Macrophages enforce antitumor immunity by engulfing and killing tumor cells. Although these functions are determined by a balance of stimulatory and inhibitory signals, the role of macrophage metabolism is unknown. Here, we study the capacity of macrophages to circumvent inhibitory activity mediated by CD47 on cancer cells. We show that stimulation with a CpG oligodeoxynucleotide, a Toll-like receptor 9 agonist, evokes changes in the central carbon metabolism of macrophages that enable antitumor activity, including engulfment of CD47+ cancer cells. CpG activation engenders a metabolic state that requires fatty acid oxidation and shunting of tricarboxylic acid cycle intermediates for de novo lipid biosynthesis. This integration of metabolic inputs is underpinned by carnitine palmitoyltransferase 1A and adenosine tri-phosphate citrate lyase, which, together, impart macrophages with antitumor potential capable of overcoming inhibitory CD47 on cancer cells. Our findings identify central carbon metabolism to be a novel determinant and potential therapeutic target for stimulating antitumor activity by macrophages.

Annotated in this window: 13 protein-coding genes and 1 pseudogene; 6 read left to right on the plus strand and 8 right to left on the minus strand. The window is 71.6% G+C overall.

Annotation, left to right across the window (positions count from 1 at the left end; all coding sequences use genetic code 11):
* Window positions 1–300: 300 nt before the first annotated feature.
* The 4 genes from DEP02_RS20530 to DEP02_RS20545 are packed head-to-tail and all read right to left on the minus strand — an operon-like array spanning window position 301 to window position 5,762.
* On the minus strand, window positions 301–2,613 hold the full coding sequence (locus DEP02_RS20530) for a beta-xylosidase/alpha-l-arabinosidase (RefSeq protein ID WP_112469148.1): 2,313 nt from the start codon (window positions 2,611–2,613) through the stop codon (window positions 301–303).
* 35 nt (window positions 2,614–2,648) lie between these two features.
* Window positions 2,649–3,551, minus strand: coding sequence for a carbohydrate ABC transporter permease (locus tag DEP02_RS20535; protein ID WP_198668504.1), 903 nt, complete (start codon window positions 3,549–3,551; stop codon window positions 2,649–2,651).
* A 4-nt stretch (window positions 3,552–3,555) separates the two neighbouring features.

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We would like to thank all members of the Beatty laboratory for helpful suggestions, and B. Keith, A. Rustgi, A. Minn, T. Ridky and K. Wellen for their scientific critiques. We thank J. Benci and O. Kawalekar for their assistance with CRISPR/Cas9 and Seahorse experiments; M. Stone for her assistance with immunohistochemistry; A. Rech for manuscript review; K. Foskett for sharing his Seahorse bioanalyzer; J. Scholler and A. Posey for assistance with lentivirus production and the Molecular Biology and Molecular Pathology and Imaging Cores of the Penn Center supported by a Molecular Studies in Digestive and Liver Diseases grant (P30-DK050306) from the National Institutes of Health. This work was supported by grants from the NIH (R01 CA197916 to G.L.B., R03 HD092630 to N.W.S., and F30 CA196124 to M.L), and the Seed Grant Program from the American Medical Association Foundation (M. Liu).